The Notwist give a lot, but
they expect something in return. Their music, while being accessible, offers
the listener a challenge. That challenge is to cast aside preconceptions
and look beyond the surface. What does this blend of heavy baroque guitars,
electronic samples, brooding yet melodic ovals and bluegrass have to offer?
The Notwist provide a foray into something new by taking a cue form German
philosophy- namely, the dialectical process.
Thesis and antithesis collide,
and in the rubble, something new is formed. Everything has its antecedent,
but the challenge is to borrow from a vast body of work without stooping
to blatant appropriation. The worst and most unforgivable crime in contemporary
music is the creation of something derivative, unless of course it is fortified
with a strong sense of irony. The Notwist is anything but derivative. They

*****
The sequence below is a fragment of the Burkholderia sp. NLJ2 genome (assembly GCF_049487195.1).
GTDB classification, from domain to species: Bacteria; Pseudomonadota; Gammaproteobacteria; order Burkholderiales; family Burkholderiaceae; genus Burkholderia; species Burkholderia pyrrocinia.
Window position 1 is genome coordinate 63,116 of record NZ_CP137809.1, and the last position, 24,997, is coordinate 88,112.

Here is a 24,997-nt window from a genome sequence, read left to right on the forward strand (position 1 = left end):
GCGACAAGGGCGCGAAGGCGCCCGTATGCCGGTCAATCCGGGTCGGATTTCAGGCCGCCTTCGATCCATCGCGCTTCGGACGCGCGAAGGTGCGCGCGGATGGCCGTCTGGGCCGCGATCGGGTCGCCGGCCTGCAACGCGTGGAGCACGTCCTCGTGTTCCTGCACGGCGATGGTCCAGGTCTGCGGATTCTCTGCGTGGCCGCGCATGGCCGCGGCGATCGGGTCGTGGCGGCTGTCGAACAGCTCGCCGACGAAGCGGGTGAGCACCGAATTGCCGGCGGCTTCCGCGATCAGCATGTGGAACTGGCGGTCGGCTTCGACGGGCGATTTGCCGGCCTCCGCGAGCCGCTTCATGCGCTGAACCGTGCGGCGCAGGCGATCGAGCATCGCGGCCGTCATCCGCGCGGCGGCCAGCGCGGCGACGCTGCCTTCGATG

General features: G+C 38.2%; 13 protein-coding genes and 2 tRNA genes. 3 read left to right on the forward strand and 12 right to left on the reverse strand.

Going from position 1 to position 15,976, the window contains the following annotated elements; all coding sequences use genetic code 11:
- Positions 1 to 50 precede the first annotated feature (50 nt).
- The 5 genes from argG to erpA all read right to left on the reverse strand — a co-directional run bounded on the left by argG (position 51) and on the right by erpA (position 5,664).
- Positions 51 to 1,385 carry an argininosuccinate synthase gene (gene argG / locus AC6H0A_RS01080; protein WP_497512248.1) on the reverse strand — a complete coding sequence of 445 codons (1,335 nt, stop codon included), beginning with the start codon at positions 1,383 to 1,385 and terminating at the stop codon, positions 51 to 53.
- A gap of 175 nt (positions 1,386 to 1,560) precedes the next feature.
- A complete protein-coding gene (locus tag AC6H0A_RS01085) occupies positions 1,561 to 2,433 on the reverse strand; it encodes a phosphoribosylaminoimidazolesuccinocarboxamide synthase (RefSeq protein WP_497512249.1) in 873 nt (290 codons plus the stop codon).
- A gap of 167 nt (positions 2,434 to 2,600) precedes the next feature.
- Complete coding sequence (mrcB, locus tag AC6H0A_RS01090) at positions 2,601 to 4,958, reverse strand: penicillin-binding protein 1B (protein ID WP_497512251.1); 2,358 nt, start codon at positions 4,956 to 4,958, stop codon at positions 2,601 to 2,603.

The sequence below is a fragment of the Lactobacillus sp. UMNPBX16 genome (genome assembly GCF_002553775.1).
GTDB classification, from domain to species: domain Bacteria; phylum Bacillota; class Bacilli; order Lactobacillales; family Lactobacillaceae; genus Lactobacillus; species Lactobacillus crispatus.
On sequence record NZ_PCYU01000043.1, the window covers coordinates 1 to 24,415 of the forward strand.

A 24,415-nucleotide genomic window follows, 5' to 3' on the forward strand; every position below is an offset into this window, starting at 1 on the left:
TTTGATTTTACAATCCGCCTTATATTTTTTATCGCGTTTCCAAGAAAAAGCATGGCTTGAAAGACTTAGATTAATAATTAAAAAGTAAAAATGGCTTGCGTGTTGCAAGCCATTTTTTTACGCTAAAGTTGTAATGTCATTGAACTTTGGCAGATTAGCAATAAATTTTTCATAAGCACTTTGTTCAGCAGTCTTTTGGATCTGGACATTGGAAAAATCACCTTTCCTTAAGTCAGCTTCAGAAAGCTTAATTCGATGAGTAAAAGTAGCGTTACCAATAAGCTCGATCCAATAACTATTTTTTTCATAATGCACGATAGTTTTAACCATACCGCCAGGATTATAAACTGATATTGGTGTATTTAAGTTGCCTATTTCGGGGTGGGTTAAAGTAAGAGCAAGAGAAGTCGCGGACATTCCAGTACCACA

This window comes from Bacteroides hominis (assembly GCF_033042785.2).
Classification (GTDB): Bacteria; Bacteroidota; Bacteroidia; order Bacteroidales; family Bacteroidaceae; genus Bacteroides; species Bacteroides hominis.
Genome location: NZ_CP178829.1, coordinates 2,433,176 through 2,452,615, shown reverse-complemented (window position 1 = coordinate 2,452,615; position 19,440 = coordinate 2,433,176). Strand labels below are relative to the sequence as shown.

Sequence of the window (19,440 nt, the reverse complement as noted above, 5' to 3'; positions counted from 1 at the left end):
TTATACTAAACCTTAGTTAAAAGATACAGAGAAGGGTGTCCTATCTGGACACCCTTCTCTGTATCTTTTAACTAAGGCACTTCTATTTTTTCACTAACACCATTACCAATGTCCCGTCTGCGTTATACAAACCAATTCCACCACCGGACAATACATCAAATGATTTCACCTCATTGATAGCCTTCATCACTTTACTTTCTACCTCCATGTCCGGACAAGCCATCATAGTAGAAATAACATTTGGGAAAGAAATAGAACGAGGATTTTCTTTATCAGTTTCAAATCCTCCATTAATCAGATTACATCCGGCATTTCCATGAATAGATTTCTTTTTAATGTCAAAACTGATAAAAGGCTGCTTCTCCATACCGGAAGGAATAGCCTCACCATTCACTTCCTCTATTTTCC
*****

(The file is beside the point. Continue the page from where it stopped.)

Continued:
even strive to answer the as yet unanswerable: Is it possible to glean
anything remotely positive and useful from the annals of metal? The Notwist
take on this heady task and emerge unscathed.
Even at their most unbridled
and aggressive moments, the songs that make up 12 purvey a surprising level
Marcus Acher's hushed,
Nicoesque vocals provide a stark contrast to his angular, lurid guitar
playing. The vocals and guitar are layered over a lush, rhythmic foundation
provided by Michael Acher (bass) and Martin Messerschmidt (drums). The
use of the trombone, the banjo and electronic samples lend an interesting
facet to The Notwist's compelling music. Stark, metaphorical narratives
on songs such as "The String" and "The Incredible Change of Our Alien"
are balanced by the straightforward driving rock on "M" or the frenetic
and frenzied construction of "My Phrasebook".
The second CD which accompanies
12 is comprised of remixes and rare tracks. Both "The String" and "The
Incredible Change of Our Alien” were remixed for this EP by Critter (Ministry,
Filter, Jesus Lizard). "Johnny and Mary" is a Robert Palmer cover taken
from -an import only compilation of other such Palmer tributes. "Torture
Day (Loup)" and "Noah" were previously released on a limited edition European
version of 12. This particular version of "Torture Day" is a cover by sometimes
Smog vocalist and solo artist Cynthia Dall.